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Piglet Study Can Have a Huge Effect on IVF

It is not a secret that undergoing IVF is very expensive. Hopeful parents-to-be spend upwards of $12,000 per session plus also shoulder the cost of medications which can be between $3,000 and $5,000 – figures that not everybody can afford.  Good thing that the high cost of IVF can be a thing of the past thanks to a new research that begun with a study concerning piglets.

A Chance Discovery

 

Stem Cell Piglet StudyBond Life Sciences Center investigator and MU Curators Distinguished Professor of Animal Sciences R. Michael Roberts and College of Agriculture, Food and Natural Resources Curators Distinguished Professor Randall Prather were conducting a study with pig stem cells to find out how they communicate, proliferate, and grow in the body when they stumbled upon an exciting find. During an attempt to improve the procedure to grow the pig stem cells in their lab, they discovered that using a special liquid medium dramatically improved the success rate of IVF in pigs.

Roberts shared that the discovery was truly serendipitous. He added that generally speaking, multiple steps are needed to produce viable pig embryos that can be used for implantation in their research. They wanted to find a more efficient way because going through the steps is very expensive and can sometimes produce poor returns. What they found is not only that but also has major implications for use in human fertility clinics too.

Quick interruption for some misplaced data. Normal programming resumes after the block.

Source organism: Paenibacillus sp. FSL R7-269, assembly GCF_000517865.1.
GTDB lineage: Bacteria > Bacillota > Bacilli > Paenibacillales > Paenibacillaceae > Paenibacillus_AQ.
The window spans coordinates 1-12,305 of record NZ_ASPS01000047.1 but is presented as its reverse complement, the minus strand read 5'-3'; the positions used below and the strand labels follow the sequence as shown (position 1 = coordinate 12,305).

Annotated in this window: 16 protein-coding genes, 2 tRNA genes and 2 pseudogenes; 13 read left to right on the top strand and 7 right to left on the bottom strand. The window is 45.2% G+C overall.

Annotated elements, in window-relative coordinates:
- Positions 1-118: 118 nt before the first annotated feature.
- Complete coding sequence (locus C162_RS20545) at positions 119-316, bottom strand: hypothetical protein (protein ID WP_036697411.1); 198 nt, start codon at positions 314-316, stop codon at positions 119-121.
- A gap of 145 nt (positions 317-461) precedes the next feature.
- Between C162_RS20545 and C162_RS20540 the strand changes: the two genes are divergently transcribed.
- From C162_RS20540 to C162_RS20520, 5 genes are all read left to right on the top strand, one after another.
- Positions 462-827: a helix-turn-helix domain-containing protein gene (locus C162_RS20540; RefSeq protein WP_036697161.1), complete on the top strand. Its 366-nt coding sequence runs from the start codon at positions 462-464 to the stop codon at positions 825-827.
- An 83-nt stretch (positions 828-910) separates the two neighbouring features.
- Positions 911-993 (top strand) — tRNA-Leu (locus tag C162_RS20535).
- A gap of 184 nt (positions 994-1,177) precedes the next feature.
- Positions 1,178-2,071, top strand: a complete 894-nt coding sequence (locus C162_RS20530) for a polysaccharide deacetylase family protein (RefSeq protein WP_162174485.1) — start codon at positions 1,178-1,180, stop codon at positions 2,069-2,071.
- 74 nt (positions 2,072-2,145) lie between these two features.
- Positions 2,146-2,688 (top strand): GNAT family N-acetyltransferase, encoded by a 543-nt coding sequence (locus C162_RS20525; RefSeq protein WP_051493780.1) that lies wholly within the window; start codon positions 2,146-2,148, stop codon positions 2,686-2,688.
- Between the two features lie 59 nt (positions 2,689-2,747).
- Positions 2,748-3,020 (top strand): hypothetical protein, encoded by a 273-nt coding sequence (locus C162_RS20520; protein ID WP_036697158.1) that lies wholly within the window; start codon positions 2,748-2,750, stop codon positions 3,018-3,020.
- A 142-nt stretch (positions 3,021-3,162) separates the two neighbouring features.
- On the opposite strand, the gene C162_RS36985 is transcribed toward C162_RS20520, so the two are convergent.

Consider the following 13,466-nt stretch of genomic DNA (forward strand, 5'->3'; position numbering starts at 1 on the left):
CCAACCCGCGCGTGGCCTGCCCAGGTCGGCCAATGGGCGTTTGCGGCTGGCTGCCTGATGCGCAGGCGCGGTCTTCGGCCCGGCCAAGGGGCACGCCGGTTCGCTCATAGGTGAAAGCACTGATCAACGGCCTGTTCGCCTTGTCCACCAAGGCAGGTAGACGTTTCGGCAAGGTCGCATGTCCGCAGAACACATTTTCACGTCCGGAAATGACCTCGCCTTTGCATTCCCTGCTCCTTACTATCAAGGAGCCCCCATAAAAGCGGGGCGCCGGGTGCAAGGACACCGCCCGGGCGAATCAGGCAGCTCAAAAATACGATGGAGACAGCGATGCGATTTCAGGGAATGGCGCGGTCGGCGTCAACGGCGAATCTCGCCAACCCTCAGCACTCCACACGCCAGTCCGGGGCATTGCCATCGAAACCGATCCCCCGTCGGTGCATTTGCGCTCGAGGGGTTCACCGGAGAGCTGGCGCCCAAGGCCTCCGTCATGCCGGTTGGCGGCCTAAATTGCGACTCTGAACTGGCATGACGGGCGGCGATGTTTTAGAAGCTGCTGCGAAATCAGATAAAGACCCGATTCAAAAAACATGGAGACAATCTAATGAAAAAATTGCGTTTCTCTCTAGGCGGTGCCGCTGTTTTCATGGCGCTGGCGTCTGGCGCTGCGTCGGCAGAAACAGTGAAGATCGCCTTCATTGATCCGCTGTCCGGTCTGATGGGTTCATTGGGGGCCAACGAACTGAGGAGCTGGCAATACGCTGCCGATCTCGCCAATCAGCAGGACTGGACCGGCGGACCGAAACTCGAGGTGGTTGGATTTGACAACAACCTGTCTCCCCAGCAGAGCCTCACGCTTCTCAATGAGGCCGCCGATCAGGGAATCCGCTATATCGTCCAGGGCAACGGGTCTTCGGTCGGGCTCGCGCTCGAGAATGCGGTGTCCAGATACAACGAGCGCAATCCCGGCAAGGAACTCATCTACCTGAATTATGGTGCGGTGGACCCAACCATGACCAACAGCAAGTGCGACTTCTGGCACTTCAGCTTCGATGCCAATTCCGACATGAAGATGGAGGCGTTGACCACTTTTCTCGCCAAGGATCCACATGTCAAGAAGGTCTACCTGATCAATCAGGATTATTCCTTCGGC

Persistence Pays Off

 

Roberts stated that in IVF for pigs, going through the steps of the current procedure often mean that only 1% to 2% of the original oocytes can make it to the phase where they can be implanted to sows (to produce healthy piglets). Although this can be somehow addressed by over-implantation of embryos, the resulting cost is too expensive.

Roberts then tasked his former research assistant professor Ye Yuan and senior research specialist in Animal Sciences Lee Spate to find a way to increase the quality and efficiency of piglet embryos before they are implanted.

The team then analyzed various growth factors and made a bold move to add two factors,  a leukemia inhibitory factor (LIF) and fibroblast growth factor 2 (FGF2). They then found out that together with a third factor, an insulin-like growth factor; these two factors created a special liquid environment that the oocytes needed to make them ready for implantation and improve their development to embryos with an increased chance of a successful pregnancy.

New Fluid Medium for IVF Sparks Possibilities

 

The three compounds used by the research team is now called the chemical medium FLI and is currently being hailed as a new fluid medium that can revolutionize both human IVF treatments and pig IVF treatments. The team has already filed a patent application through the MU Office of Technology Management and Industry Relations in the hopes of encouraging the commercial application of the new method.

Roberts further added that using the new fluid medium improved the whole process of pig IVF. He shares that it almost doubled the maturation of oocytes. He went on to say that although improving IVF for women with fertility issues wasn’t their reason for developing the fluid medium, the fact that their find can have a huge positive impact on human fertility is a welcome development.

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